I am not a sports guy, and I never really have been. I played sports in school and my parents enrolled my brother and I in a number of sports as kids to keep us occupied and entertained, such as T-ball, soccer, karate, skiing and more. With the benefit of hindsight, I enjoyed them all to varying extents, but they all didn’t last very long.
In fact, I remember playing soccer as a child and not really caring about the positions or the score. As my parents have said on more than a few occasions, “Daniel was content to run after the ball with some sort of interest, but David was content just to look at the ants on the ground” – a fact that is still true to this day!
But if I was ever provided the opportunity to go to a hockey game with my dad, a baseball game with friends, or anything else of the sort, I would go and enjoy myself. But I never had the need to watch sports on TV, and glancing at the sports section of the newspaper every day to see who won was more than enough for me. Basically, I wasn’t emotionally invested in any particular team much beyond “hometown loyalty.”
But there is one time where I become passionate about sports and will watch as much as I can possibly get my hands on – during an Olympic year.
Every two years, I become a sports watching machine and gobble up as much sports as I possibly can. And I will watch anything and everything that is on! Case in point, I am reasonably certain that over the past few winter Olympics (Sochi in 2014 and Vancouver in 2010), I watched every single curling match.
I adore the competition that takes place for the two weeks every two years, I am fascinated by the breadth of competition presented by nations around the world, I feel pride when my nation (or individual I am cheering for) wins a medal or does well, and I am saddened when they lose of fall short. It is a hell of a ride, and I enjoy every minute of it.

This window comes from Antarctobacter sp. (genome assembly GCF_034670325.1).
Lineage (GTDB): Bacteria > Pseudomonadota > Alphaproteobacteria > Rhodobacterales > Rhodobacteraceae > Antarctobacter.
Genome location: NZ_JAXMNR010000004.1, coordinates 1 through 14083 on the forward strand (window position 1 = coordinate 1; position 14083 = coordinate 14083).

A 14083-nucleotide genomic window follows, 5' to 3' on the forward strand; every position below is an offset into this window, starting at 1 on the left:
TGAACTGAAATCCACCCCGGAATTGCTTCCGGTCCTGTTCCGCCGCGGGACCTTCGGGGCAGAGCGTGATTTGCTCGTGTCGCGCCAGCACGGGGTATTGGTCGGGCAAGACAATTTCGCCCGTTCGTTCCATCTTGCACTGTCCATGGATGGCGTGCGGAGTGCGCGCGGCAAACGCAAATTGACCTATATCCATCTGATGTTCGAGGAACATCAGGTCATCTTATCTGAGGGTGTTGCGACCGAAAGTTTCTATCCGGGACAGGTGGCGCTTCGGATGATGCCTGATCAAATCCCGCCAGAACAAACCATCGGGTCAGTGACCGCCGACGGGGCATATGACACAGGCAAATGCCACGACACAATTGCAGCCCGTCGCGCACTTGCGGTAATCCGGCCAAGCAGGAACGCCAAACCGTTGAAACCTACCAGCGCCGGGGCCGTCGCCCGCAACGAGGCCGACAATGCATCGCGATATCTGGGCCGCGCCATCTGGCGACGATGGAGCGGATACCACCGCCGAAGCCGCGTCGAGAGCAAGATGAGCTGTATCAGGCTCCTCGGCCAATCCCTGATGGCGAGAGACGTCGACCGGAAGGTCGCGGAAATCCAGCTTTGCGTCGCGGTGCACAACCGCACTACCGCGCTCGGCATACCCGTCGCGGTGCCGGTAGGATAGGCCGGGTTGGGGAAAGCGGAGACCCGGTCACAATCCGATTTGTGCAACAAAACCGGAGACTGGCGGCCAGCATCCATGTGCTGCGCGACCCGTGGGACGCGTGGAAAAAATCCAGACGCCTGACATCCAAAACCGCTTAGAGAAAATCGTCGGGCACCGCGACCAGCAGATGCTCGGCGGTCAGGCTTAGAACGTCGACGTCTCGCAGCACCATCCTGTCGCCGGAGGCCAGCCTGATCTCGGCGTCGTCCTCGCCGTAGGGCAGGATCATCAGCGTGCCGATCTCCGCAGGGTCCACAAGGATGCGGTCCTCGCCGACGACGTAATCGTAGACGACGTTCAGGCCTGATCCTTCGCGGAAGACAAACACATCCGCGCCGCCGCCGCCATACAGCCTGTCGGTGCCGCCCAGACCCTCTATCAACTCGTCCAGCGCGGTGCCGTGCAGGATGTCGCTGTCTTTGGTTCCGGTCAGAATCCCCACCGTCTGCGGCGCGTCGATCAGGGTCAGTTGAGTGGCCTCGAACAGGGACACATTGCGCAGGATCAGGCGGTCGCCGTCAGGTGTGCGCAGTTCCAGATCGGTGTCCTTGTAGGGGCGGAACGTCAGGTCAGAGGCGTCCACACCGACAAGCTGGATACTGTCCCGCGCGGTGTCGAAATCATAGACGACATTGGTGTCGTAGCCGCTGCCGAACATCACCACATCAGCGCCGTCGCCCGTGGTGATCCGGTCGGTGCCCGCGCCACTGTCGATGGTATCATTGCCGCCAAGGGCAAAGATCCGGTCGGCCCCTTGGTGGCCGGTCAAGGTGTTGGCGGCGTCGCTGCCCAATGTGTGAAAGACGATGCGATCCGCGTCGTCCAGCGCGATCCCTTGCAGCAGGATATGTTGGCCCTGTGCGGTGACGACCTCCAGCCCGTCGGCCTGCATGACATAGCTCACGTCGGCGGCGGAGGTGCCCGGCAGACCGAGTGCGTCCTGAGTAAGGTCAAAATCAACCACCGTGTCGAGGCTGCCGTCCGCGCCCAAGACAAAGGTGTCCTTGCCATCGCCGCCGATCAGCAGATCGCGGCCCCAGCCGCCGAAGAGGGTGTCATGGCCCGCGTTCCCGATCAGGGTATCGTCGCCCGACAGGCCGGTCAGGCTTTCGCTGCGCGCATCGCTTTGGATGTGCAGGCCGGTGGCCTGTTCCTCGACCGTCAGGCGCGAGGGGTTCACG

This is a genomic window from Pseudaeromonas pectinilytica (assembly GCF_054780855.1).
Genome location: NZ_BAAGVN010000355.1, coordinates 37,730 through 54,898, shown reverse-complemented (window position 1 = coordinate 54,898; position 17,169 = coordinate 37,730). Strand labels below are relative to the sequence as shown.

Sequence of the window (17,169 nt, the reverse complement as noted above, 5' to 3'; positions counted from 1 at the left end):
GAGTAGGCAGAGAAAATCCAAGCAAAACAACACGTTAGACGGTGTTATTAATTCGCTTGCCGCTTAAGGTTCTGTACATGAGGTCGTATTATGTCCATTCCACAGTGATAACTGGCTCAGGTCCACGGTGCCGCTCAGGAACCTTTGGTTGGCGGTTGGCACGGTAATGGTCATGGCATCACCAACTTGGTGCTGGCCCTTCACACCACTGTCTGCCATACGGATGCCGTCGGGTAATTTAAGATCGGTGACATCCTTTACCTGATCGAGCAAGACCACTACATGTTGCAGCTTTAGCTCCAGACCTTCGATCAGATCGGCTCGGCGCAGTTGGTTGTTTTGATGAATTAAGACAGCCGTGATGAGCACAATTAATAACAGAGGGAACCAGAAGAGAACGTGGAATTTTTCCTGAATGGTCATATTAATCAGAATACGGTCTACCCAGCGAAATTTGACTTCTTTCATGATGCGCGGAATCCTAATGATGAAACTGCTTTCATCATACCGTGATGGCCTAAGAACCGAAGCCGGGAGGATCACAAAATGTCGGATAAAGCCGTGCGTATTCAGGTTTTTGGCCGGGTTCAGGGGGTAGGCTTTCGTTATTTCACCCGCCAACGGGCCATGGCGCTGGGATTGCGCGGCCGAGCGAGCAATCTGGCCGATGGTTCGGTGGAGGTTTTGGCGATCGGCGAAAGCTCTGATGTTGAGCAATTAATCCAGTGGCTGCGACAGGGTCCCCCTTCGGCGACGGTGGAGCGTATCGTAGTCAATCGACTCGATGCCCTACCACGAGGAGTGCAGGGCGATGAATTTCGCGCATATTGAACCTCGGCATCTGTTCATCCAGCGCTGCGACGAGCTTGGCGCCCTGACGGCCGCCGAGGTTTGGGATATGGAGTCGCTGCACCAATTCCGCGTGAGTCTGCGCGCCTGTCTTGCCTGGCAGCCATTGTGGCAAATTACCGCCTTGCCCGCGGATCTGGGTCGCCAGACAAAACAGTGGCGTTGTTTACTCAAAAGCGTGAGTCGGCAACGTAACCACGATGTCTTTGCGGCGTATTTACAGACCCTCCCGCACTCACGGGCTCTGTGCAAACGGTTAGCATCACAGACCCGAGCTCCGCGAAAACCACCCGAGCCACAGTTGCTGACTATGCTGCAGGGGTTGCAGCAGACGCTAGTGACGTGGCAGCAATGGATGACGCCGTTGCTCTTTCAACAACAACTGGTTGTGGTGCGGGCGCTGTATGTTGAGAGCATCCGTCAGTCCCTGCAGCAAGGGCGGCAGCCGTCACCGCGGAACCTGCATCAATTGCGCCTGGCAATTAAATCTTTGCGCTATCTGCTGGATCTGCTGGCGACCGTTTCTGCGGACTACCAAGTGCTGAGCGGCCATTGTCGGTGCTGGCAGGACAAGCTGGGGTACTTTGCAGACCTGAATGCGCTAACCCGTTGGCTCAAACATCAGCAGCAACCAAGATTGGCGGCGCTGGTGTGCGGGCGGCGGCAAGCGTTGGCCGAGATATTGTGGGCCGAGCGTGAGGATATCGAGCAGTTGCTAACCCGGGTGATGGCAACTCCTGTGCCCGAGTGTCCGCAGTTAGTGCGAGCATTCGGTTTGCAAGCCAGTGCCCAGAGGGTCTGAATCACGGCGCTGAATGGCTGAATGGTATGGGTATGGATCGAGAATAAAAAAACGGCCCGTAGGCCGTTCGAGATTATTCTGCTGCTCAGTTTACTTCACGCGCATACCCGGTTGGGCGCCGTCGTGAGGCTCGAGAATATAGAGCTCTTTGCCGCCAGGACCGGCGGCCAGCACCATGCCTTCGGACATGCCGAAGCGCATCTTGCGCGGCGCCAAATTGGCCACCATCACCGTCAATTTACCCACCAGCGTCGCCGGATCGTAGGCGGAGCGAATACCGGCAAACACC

I remember Olympians that return and cheer for them to medal again or reach new heights. I enjoy learning about the fresh faces that my country sends, eager to learn their stories and see them grow over the years.
However, as enthusiastic as I am about the Olympics, after the two weeks, it all fades from memory. But does it have to?
Elite athletes should be praised by not only their host countries, but also the world in general. It doesn’t matter if they win gold or get eliminated in the first round. They still competed on a global stage and are one of the world’s best athletes, and I think people forget that too easily.
I am so proud of Canada’s athletes in Rio this year, as we have already accumulated nine medals (two gold, two silver and 5 bronze), and the first week isn’t even over yet!
But the most fascinating piece of news so far with regards to Canada’s medal count is that all nine medals have been earned by women!
So cheer for your country, cheer for your athletes, and enjoy these Olympics. But remember, its not how you start, but how you finish. And each and every athlete competing for their country deserves our praise, respect and support.
And just watch this video of Penny Oleksiak, a Canadian swimmer who had already earned two bronze medals and a silver, clinch a gold.